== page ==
No. 77: Sep-Oct 1991
G.T. Meaden, in the second installment of his review of 1990 crop-circle research, singled out for special attention the so-called "daisy patterns." While these are not as intricate and mysterious as the spectacular nine-circle complex at Alton Barnes, the formation of one of the daisy patterns may have been accompanied by luminous phenomena.
"Circles in a daisy pattern were reported from Devonshire and Somerset County: the first a centre circle with seven regular satellites, evenly spaced, from Bickington in June; the second a circle with six similar satellites from Butleigh Wootton, near Glastonbury in mid-July.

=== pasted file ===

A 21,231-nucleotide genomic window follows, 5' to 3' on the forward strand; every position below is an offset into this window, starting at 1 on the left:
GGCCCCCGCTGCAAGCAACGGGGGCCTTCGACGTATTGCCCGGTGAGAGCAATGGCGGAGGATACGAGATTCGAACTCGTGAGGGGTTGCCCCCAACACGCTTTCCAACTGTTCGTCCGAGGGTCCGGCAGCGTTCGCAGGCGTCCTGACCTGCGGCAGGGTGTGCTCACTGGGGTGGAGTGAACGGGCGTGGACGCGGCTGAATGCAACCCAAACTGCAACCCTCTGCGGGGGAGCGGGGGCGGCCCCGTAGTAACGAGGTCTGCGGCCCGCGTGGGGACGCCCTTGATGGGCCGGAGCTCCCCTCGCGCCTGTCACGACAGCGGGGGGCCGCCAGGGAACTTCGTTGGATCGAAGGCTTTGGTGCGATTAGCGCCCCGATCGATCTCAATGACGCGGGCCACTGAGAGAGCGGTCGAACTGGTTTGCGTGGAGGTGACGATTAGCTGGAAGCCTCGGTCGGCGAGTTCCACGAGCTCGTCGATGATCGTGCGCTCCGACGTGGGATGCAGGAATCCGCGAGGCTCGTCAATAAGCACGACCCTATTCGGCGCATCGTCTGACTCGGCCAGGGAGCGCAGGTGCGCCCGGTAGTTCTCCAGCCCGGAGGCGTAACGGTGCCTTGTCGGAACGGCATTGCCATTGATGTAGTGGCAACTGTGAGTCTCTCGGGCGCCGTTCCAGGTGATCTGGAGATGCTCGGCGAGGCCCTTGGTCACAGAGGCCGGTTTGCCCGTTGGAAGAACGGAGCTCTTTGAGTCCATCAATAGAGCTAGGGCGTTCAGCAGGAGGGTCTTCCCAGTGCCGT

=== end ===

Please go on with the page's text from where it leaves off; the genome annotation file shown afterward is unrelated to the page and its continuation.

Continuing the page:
"A third daisy-pattern system, one with ten ringed satellites surrounding a central ringed circle, turned up at the end of July in East Anglia. This last was formed on the night of 30-31 July, possibly in the late evening of 30 July at the time of the observation of a glowing ball of red light. It was seen by the farmer shining above his field at Hopton as viewed from his house on the edge of Gorleston (Norfolk). 'He looked at it through his binoculars and described it as a red central glow with a thinner red outer ring...By the time he had passed the binoculars to his son the thing had gone'" (Eastern Daily Press).
(Meaden, G.T.; "Major Developments in Crop-Circle Research in 1990: Part 2," Journal of Meteorology, U.K., 16:127, 1991.)